Hurst testified that he had not driven in approximately four years, despite having a valid license, because he did not fit behind the wheel of his Blazer, which he consequently sold for the money. R. at 37. If he did any kind of shopping, it was online. R. at 37. If Hurst got out of the house, it was likely because his friend picked him up and took him back to his house to watch TV or to a drive-in movie. R. at 37. He was able to ride in other people's vehicles, although he sometimes was unable to use seatbelts because they were not big enough. R. at 43.


1. Treatment Records

Hurst first presented to Dr. Betts on August 25, 2008. R. at 219. Over the next month, Dr. Betts prescribed the following medications to Hurst: Tramadol and Naproxen for his back pain, Wellbutrin XL for his depression, a CPAP machine for his "severe" sleep apnea, and Metformin for his type-two diabetes. R. at 218-19. On April 25, 2011, Dr. Betts added Lisinopril for kidney health to Hurst's medication regime, R. at 229; and on July 19, 2011, he added Simvastatin for high cholesterol. R. at 228.

Hurst saw Dr. Betts regularly between 2008 and the hearing, during which time Dr. Betts and Hurst regularly discussed Hurst's back pain and his needing to lose weight, among his other health impairments. R. at 226, 231. Notably, on July 26, 2010, Dr. Betts noted that Hurst was not going to his diabetes classes as recommended, R. at 225; and, on October 17, 2011, Dr. Betts recorded that Hurst was not walking much. R. at 220.

On April 18, 2011, Dr. Betts ordered diagnostic imaging of Hurst's spine in response to complaints of neck pain and left arm numbness and tingling. R. at 230. The x-rays revealed the following: "There is a mild levoscoliosis. There are degenerative changes with narrowing of cervical interspaces. Of the C5-6 interspace appeared narrowed and there is hypertrophic end plate remodeling." Id. Dr. Betts concluded: "Definite arthritic changes to account for pain. Watch for now." Id.

On February 8, 2013, Dr. Betts submitted a medical source statement, which opined that Hurst could sit for two hours at a time, stand for 30 minutes, and walk for fifteen minutes without interruption. R. at 322. Dr. Betts further opined that Hurst could sit a total of seven hours in an eight hour day and stand or walk for one hour in an eight hour day. R. at 323. In terms of postural limitations, Dr. Betts opined that Hurst could never do any of the following: climb stairs and ramps, ladders or scaffolds, stoop, kneel, crouch, or crawl. R. at 324. Dr. Betts opined that Hurst cannot "walk a block at a reasonable pace on a rough or uneven surface." R. at 325. Dr. Betts advised against Hurst's exposure to the following: unprotected heights, moving mechanical parts, dust, odors, fumes, pulmonary irritants, and extreme heat. Id.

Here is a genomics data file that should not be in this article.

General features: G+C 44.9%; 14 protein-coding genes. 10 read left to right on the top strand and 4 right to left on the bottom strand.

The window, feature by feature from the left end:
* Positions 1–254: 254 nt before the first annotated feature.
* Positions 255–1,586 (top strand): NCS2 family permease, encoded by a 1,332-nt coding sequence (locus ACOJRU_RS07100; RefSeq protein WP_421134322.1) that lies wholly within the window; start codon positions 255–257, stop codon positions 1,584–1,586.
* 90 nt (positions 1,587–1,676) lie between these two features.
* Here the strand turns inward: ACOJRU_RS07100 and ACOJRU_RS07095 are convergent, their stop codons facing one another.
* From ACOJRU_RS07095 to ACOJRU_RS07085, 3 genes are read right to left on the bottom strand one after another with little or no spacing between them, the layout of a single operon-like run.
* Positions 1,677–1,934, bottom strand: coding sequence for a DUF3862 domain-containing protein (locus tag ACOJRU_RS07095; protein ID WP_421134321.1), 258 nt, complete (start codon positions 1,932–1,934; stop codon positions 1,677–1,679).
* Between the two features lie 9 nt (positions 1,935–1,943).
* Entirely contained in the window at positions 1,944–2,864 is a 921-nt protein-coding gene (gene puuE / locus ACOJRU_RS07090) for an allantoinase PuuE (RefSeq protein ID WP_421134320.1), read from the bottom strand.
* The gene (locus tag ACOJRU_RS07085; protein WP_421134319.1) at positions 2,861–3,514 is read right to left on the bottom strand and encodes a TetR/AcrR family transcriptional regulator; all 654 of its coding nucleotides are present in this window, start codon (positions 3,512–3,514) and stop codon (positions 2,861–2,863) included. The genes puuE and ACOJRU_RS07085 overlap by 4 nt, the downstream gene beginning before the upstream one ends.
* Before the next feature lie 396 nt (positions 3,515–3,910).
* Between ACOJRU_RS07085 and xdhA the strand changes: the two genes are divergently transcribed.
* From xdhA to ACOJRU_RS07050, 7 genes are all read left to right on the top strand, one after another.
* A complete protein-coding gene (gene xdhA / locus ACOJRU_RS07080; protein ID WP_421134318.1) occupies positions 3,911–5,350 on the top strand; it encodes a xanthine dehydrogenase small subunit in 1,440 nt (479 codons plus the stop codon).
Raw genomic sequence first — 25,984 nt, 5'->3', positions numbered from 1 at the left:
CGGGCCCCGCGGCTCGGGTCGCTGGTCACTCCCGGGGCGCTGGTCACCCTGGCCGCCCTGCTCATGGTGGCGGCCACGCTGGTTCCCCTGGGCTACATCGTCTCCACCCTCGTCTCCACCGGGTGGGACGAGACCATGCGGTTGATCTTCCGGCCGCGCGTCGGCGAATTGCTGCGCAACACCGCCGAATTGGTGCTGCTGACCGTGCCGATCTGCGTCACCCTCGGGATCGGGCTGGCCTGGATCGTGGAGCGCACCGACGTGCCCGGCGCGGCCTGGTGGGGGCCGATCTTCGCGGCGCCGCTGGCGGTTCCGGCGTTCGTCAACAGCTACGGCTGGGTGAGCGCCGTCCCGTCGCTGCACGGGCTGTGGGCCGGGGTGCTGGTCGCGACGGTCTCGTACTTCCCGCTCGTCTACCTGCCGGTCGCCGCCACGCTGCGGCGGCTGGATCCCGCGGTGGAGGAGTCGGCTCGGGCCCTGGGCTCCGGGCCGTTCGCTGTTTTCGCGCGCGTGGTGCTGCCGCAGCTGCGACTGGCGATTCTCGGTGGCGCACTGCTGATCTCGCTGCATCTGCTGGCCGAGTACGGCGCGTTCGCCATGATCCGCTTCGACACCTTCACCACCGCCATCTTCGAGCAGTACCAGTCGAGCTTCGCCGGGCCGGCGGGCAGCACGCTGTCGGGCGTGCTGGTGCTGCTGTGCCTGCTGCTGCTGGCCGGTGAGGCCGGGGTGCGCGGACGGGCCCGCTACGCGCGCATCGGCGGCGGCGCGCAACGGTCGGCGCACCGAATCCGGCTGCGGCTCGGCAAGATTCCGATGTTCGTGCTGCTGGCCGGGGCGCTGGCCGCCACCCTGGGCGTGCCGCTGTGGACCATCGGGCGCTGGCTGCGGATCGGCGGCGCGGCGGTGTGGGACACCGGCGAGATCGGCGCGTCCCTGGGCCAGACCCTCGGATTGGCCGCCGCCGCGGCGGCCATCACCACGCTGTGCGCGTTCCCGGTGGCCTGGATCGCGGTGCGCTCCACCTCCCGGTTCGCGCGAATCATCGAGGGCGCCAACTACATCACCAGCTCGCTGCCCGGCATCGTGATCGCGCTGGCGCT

On January 9, 2012, Hurst presented to Kristin Perrone-McGovern, Ph.D., HSPP ("Dr. Perrone-McGovern"), for a psychological evaluation. R. at 235. Hurst explained to her that he had gained 100 pounds over the last four years and felt "very irritable" all day during that time. R. at 235. He reported feelings of hopelessness and low self-esteem. Id. He denied excessive worrying, panic attacks, manic symptoms, or suicidal or homicidal ideations. Id. Dr. Perrone-McGovern conducted a mental status examination and made the following observations:

Responses to the mental status examination indicated claimant was oriented times four and had intact immediate and autobiographical memory. Responses suggested mild impairment in recent and remote memory. Claimant's basic calculation abilities were intact. His ability to complete tasks requiring sustained attention was within normal limits. Responses suggested his abstract reasoning and judgment were largely intact.

R. at 238. She opined that Hurst was "likely to work at a slower than average pace." Id. She also opined that he "likely possesse[d] the skill to create and manage a budget." Id.

2. Social Security Administration Consultative Exams

On January 17, 2012, state medical consultant, Kari Kennedy, Psy.D. ("Dr. Kennedy"), opined after reviewing the record that Hurst's mental impairments were not severe. R. at 239. Dr. Kennedy identified these impairments as dysthymia, 242, and an eating disorder. R. at 246. She rated Hurst's restrictions of activities of daily living, his difficulties in maintaining social functioning, and his difficulties in maintaining concentration, persistence, or pace all as "[m]ild." R. at 249. She noted no episodes of decompensation. Id. On May 18, 2012, this assessment was affirmed by reviewing state medical consultant, Joelle J. Larsen, Ph.D. ("Dr. Larsen"). R. at 282.

On January 28, 2012, Hurst presented to state medical consultant, Kristina Jiner, M.D. ("Dr. Jiner"). R. at 253. Dr. Jiner noted Hurst's complaints of back pain, fatigue, and shortness of breath. Id. She observed that his "[l]ungs are clear to auscultation bilaterally without crackles, rhonchi, or wheezing." R. at 255. She was unable to perform an abdominal exam as Hurst was unable to lie supine on the exam table. Id. She noted that his neurologic signs and muscle strength and coordination were normal. R. at 255-56. She observed "1-2 pitting edema of bilateral ankles and dorsum of feet." R. at 255. She ...